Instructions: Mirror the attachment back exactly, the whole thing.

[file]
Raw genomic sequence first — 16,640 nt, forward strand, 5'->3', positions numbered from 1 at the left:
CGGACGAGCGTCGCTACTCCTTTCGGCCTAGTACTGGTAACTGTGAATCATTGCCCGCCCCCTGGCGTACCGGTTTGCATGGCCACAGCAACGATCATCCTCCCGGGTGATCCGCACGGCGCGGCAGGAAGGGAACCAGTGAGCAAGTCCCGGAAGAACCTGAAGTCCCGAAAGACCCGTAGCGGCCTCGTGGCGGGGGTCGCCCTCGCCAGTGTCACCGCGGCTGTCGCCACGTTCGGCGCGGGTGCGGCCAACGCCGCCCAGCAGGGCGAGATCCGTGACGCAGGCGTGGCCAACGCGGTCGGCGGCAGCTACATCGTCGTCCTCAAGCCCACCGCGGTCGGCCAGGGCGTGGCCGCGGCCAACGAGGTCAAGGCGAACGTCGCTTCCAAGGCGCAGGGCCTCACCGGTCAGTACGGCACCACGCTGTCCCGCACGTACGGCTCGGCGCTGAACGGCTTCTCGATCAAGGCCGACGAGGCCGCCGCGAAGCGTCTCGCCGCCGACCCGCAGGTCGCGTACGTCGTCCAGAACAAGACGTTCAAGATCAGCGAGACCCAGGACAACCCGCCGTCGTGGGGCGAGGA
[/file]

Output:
Raw genomic sequence first — 16,640 nt, forward strand, 5'->3', positions numbered from 1 at the left:
CGGACGAGCGTCGCTACTCCTTTCGGCCTAGTACTGGTAACTGTGAATCATTGCCCGCCCCCTGGCGTACCGGTTTGCATGGCCACAGCAACGATCATCCTCCCGGGTGATCCGCACGGCGCGGCAGGAAGGGAACCAGTGAGCAAGTCCCGGAAGAACCTGAAGTCCCGAAAGACCCGTAGCGGCCTCGTGGCGGGGGTCGCCCTCGCCAGTGTCACCGCGGCTGTCGCCACGTTCGGCGCGGGTGCGGCCAACGCCGCCCAGCAGGGCGAGATCCGTGACGCAGGCGTGGCCAACGCGGTCGGCGGCAGCTACATCGTCGTCCTCAAGCCCACCGCGGTCGGCCAGGGCGTGGCCGCGGCCAACGAGGTCAAGGCGAACGTCGCTTCCAAGGCGCAGGGCCTCACCGGTCAGTACGGCACCACGCTGTCCCGCACGTACGGCTCGGCGCTGAACGGCTTCTCGATCAAGGCCGACGAGGCCGCCGCGAAGCGTCTCGCCGCCGACCCGCAGGTCGCGTACGTCGTCCAGAACAAGACGTTCAAGATCAGCGAGACCCAGGACAACCCGCCGTCGTGGGGCGAGGA